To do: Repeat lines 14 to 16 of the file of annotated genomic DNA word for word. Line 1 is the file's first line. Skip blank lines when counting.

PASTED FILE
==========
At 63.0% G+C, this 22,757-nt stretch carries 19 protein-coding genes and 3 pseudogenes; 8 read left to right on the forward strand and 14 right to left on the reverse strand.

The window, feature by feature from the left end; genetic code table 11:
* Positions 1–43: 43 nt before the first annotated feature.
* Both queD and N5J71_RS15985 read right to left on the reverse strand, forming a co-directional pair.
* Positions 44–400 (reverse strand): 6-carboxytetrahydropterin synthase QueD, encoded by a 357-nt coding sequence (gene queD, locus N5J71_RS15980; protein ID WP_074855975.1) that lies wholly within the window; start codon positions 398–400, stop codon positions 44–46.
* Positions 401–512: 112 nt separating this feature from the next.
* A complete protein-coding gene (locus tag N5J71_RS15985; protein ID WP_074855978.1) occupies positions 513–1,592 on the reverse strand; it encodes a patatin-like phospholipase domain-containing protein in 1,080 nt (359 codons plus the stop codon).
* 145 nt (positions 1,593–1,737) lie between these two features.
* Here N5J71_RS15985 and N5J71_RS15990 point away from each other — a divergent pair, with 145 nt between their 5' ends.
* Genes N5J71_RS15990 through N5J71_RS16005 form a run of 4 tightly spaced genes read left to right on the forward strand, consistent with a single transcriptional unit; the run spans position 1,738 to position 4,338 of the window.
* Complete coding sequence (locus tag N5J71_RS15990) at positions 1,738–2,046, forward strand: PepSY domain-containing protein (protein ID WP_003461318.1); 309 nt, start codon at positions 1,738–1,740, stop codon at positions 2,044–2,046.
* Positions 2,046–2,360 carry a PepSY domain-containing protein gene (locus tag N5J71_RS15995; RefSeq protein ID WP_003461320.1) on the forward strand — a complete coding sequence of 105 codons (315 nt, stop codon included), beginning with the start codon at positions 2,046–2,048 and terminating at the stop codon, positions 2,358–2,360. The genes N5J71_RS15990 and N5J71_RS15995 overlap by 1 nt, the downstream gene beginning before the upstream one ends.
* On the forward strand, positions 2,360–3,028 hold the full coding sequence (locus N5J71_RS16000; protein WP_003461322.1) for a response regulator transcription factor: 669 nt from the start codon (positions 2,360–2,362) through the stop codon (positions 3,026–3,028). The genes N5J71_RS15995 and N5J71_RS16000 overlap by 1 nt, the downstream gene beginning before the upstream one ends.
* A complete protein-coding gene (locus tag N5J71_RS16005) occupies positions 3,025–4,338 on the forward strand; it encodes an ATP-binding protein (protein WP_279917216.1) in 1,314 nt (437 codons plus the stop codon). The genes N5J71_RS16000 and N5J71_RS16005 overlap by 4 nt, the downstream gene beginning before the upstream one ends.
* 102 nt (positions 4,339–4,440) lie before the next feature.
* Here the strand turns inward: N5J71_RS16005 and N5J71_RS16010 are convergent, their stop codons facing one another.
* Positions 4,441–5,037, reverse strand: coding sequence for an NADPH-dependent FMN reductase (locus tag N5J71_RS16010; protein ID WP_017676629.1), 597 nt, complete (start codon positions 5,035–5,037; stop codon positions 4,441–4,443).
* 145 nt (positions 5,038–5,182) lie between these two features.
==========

* A complete protein-coding gene (locus tag N5J71_RS16005) occupies positions 3,025–4,338 on the forward strand; it encodes an ATP-binding protein (protein WP_279917216.1) in 1,314 nt (437 codons plus the stop codon). The genes N5J71_RS16000 and N5J71_RS16005 overlap by 4 nt, the downstream gene beginning before the upstream one ends.
* 102 nt (positions 4,339–4,440) lie before the next feature.
* Here the strand turns inward: N5J71_RS16005 and N5J71_RS16010 are convergent, their stop codons facing one another.